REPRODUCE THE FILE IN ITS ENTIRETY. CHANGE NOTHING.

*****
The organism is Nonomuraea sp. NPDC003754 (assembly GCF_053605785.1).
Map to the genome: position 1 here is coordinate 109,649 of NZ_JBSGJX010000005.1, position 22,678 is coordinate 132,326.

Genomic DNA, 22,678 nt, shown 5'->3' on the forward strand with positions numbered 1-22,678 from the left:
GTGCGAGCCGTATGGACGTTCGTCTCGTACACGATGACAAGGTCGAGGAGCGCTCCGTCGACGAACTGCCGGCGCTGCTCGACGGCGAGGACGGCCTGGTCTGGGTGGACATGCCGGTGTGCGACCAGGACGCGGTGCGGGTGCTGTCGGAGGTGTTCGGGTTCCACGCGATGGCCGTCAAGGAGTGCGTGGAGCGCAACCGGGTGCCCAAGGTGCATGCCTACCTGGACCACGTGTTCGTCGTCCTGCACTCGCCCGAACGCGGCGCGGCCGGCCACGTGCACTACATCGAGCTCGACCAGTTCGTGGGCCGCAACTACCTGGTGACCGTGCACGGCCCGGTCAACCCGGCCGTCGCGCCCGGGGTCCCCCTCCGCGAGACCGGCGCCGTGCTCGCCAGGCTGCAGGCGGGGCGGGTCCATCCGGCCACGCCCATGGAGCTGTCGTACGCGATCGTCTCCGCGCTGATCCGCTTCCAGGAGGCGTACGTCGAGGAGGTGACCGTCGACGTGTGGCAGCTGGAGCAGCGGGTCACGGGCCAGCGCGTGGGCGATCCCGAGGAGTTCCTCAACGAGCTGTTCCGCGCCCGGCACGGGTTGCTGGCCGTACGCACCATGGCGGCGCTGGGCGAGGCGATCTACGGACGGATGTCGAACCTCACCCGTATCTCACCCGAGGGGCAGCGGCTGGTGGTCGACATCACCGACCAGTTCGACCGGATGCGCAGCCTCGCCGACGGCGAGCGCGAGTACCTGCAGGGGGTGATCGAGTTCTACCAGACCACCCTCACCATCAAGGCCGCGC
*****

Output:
The organism is Nonomuraea sp. NPDC003754 (assembly GCF_053605785.1).
Map to the genome: position 1 here is coordinate 109,649 of NZ_JBSGJX010000005.1, position 22,678 is coordinate 132,326.

Genomic DNA, 22,678 nt, shown 5'->3' on the forward strand with positions numbered 1-22,678 from the left:
GTGCGAGCCGTATGGACGTTCGTCTCGTACACGATGACAAGGTCGAGGAGCGCTCCGTCGACGAACTGCCGGCGCTGCTCGACGGCGAGGACGGCCTGGTCTGGGTGGACATGCCGGTGTGCGACCAGGACGCGGTGCGGGTGCTGTCGGAGGTGTTCGGGTTCCACGCGATGGCCGTCAAGGAGTGCGTGGAGCGCAACCGGGTGCCCAAGGTGCATGCCTACCTGGACCACGTGTTCGTCGTCCTGCACTCGCCCGAACGCGGCGCGGCCGGCCACGTGCACTACATCGAGCTCGACCAGTTCGTGGGCCGCAACTACCTGGTGACCGTGCACGGCCCGGTCAACCCGGCCGTCGCGCCCGGGGTCCCCCTCCGCGAGACCGGCGCCGTGCTCGCCAGGCTGCAGGCGGGGCGGGTCCATCCGGCCACGCCCATGGAGCTGTCGTACGCGATCGTCTCCGCGCTGATCCGCTTCCAGGAGGCGTACGTCGAGGAGGTGACCGTCGACGTGTGGCAGCTGGAGCAGCGGGTCACGGGCCAGCGCGTGGGCGATCCCGAGGAGTTCCTCAACGAGCTGTTCCGCGCCCGGCACGGGTTGCTGGCCGTACGCACCATGGCGGCGCTGGGCGAGGCGATCTACGGACGGATGTCGAACCTCACCCGTATCTCACCCGAGGGGCAGCGGCTGGTGGTCGACATCACCGACCAGTTCGACCGGATGCGCAGCCTCGCCGACGGCGAGCGCGAGTACCTGCAGGGGGTGATCGAGTTCTACCAGACCACCCTCACCATCAAGGCCGCGC